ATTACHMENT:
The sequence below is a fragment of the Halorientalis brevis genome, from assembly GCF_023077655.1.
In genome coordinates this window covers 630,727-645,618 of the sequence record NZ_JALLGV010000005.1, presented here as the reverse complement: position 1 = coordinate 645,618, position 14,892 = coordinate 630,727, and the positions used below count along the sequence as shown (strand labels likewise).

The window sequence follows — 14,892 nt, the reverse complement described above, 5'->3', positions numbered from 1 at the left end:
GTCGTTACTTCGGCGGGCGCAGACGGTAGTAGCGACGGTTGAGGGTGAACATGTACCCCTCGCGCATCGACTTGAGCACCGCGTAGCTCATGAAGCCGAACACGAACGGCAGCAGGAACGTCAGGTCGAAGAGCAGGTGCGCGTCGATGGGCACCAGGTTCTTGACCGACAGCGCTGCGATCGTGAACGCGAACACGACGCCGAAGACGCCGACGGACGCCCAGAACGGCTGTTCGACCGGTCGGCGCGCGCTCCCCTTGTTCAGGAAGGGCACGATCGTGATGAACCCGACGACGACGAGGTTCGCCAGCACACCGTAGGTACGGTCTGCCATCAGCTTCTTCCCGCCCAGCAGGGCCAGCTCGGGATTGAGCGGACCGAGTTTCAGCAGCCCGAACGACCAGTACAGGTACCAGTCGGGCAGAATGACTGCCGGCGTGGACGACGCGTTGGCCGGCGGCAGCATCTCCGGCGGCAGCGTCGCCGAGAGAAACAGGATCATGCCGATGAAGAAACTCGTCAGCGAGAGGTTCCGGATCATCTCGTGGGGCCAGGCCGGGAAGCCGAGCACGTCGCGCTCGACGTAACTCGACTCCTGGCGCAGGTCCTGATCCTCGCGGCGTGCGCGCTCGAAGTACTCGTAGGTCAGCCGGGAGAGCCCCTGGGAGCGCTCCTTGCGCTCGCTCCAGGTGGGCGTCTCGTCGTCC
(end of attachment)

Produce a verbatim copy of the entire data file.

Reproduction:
The sequence below is a fragment of the Halorientalis brevis genome, from assembly GCF_023077655.1.
In genome coordinates this window covers 630,727-645,618 of the sequence record NZ_JALLGV010000005.1, presented here as the reverse complement: position 1 = coordinate 645,618, position 14,892 = coordinate 630,727, and the positions used below count along the sequence as shown (strand labels likewise).

The window sequence follows — 14,892 nt, the reverse complement described above, 5'->3', positions numbered from 1 at the left end:
GTCGTTACTTCGGCGGGCGCAGACGGTAGTAGCGACGGTTGAGGGTGAACATGTACCCCTCGCGCATCGACTTGAGCACCGCGTAGCTCATGAAGCCGAACACGAACGGCAGCAGGAACGTCAGGTCGAAGAGCAGGTGCGCGTCGATGGGCACCAGGTTCTTGACCGACAGCGCTGCGATCGTGAACGCGAACACGACGCCGAAGACGCCGACGGACGCCCAGAACGGCTGTTCGACCGGTCGGCGCGCGCTCCCCTTGTTCAGGAAGGGCACGATCGTGATGAACCCGACGACGACGAGGTTCGCCAGCACACCGTAGGTACGGTCTGCCATCAGCTTCTTCCCGCCCAGCAGGGCCAGCTCGGGATTGAGCGGACCGAGTTTCAGCAGCCCGAACGACCAGTACAGGTACCAGTCGGGCAGAATGACTGCCGGCGTGGACGACGCGTTGGCCGGCGGCAGCATCTCCGGCGGCAGCGTCGCCGAGAGAAACAGGATCATGCCGATGAAGAAACTCGTCAGCGAGAGGTTCCGGATCATCTCGTGGGGCCAGGCCGGGAAGCCGAGCACGTCGCGCTCGACGTAACTCGACTCCTGGCGCAGGTCCTGATCCTCGCGGCGTGCGCGCTCGAAGTACTCGTAGGTCAGCCGGGAGAGCCCCTGGGAGCGCTCCTTGCGCTCGCTCCAGGTGGGCGTCTCGTCGTCC